Introduction: As a result of recent events, including natural disasters and pandemics, mass critical care planning has become a priority. In general, planning involves limiting the scope of disasters, increasing the supply of medical resources, and allocating scarce resources. Entities at varying levels have articulated ethical frameworks to inform policy development. In spite of this increased focus, children have received limited attention. Children require special attention because of their unique vulnerabilities and needs.
Methods: In May 2008, the Task Force for Mass Critical Care published guidance on provision of mass critical care to adults. Acknowledging that the critical care needs of children during disasters were unaddressed by this effort, a 17-member Steering Committee, assembled by the Oak Ridge Institute for Science and Education with guidance from members of the American Academy of Pediatrics, convened in April 2009 to determine priority topic areas for pediatric emergency mass critical care recommendations.Steering Committee members established subgroups by topic area and performed literature reviews of MEDLINE and Ovid databases. Draft documents were subsequently developed and revised based on the feedback from the Task Force. The Pediatric Emergency Mass Critical Care Task Force, composed of 36 experts from diverse public health, medical, and disaster response fields, convened in Atlanta, GA, on March 29-30, 2010. This document reflects expert input from the Task Force in addition to the most current medical literature.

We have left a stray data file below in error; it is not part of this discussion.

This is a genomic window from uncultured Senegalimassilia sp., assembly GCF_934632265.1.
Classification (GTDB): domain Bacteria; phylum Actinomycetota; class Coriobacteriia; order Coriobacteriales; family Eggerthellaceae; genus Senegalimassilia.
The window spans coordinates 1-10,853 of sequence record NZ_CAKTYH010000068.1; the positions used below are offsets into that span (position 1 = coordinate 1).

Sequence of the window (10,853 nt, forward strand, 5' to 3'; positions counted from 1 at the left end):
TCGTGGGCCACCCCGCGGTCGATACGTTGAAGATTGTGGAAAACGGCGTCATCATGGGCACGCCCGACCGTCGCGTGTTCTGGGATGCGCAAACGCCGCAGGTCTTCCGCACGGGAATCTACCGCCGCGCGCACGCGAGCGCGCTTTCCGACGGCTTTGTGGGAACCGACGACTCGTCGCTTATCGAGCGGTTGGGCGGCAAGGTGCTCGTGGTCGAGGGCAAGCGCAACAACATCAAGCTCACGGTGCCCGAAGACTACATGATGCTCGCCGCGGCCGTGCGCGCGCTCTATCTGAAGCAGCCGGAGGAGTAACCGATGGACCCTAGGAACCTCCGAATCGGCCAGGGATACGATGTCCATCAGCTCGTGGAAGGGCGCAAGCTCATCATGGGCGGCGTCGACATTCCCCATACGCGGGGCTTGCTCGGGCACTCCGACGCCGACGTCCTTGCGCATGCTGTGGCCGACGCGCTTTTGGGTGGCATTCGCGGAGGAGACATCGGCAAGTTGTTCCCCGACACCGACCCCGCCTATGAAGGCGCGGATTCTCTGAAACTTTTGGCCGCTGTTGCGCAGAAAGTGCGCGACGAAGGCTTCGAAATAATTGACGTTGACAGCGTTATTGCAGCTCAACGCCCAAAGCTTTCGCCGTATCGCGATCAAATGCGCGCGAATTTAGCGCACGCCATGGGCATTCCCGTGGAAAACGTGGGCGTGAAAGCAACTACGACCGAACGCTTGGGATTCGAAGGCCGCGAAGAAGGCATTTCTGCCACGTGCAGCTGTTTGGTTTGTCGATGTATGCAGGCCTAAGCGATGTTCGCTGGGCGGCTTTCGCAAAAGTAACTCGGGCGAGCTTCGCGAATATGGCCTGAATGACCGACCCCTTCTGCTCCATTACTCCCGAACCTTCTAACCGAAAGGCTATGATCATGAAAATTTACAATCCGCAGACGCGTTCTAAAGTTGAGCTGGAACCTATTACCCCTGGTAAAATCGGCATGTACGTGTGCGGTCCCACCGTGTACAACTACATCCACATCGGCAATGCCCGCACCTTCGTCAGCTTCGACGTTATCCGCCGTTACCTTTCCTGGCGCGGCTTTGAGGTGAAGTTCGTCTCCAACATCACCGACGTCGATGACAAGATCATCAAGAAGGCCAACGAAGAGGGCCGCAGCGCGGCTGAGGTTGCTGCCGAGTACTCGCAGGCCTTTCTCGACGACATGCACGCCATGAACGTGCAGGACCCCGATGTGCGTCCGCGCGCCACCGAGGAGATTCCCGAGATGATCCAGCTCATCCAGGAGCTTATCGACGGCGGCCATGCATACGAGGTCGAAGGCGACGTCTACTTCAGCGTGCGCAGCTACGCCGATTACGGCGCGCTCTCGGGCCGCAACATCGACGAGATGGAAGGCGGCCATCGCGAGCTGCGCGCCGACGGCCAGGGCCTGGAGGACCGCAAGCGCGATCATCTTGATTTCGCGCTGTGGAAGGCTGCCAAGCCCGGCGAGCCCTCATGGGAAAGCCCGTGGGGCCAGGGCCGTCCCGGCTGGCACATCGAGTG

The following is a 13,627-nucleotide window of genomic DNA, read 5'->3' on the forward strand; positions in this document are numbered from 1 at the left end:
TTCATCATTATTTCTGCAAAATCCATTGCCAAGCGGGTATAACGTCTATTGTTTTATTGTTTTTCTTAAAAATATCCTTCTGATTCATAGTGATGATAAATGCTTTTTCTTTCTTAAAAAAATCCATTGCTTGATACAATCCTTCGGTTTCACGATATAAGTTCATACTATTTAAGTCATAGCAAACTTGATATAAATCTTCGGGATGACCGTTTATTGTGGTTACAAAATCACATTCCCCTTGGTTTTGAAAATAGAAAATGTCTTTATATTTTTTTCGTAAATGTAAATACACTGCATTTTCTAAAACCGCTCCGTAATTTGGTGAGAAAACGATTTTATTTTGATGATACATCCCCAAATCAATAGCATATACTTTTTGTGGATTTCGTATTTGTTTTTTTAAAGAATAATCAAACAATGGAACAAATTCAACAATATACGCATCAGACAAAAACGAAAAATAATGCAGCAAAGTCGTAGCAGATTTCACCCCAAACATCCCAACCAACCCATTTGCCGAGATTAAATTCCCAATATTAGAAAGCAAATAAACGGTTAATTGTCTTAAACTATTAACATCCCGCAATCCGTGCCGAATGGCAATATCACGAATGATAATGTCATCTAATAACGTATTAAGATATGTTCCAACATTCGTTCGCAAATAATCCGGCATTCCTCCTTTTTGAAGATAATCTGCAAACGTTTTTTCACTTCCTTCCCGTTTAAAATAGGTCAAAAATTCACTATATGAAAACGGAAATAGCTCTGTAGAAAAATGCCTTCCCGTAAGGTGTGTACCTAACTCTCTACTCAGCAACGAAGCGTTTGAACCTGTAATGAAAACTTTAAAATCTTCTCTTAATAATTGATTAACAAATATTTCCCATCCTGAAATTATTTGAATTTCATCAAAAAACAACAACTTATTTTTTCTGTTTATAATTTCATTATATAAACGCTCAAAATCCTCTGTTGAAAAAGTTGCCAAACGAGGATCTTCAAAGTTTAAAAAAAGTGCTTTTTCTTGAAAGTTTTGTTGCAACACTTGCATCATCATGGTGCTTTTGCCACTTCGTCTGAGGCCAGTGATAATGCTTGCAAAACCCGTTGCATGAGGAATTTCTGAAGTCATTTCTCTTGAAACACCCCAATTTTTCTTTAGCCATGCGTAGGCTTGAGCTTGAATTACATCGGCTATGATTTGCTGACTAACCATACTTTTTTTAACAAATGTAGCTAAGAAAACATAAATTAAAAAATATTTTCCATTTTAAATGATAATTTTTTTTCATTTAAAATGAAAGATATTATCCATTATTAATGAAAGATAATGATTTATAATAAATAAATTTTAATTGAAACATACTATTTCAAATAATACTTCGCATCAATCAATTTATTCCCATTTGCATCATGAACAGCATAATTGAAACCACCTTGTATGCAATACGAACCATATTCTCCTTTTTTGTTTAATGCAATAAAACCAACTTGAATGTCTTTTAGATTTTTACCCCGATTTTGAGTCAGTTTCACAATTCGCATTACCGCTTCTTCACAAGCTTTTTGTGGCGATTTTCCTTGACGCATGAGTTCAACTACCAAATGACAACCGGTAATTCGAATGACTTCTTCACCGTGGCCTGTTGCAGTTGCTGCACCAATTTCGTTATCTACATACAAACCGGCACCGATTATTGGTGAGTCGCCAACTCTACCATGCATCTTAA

Task force recommendations: The Ethics Subcommittee recommends that surge planning seek to provide resources for children in proportion to their percentage of the population or preferably, if data are available, the percentage of those affected by the disaster. Generally, scarce resources should be allocated on the basis of need, benefit, and the conservation of resources. Estimates of need, benefit, and resource utilization may be more subjective or objective. While the Subcommittee favors more objective methods, pediatrics lacks a simple, validated scoring system to predict benefit or resource utilization. The Subcommittee hesitantly recommends relying on expert opinion while pediatric triage tools are developed. If resources remain inadequate, they should then be allocated based on queuing or lottery. Choosing between these methods is based on ethical, psychological, and practical considerations upon which the Subcommittee could not reach consensus. The Subcommittee unanimously believes the proposal to favor individuals between 15 and 40 yrs of age is inappropriate. Other age-based criteria and criteria based on social role remain controversial. The Subcommittee recommends continued work to engage all stakeholders, especially the public, in deliberation about these issues.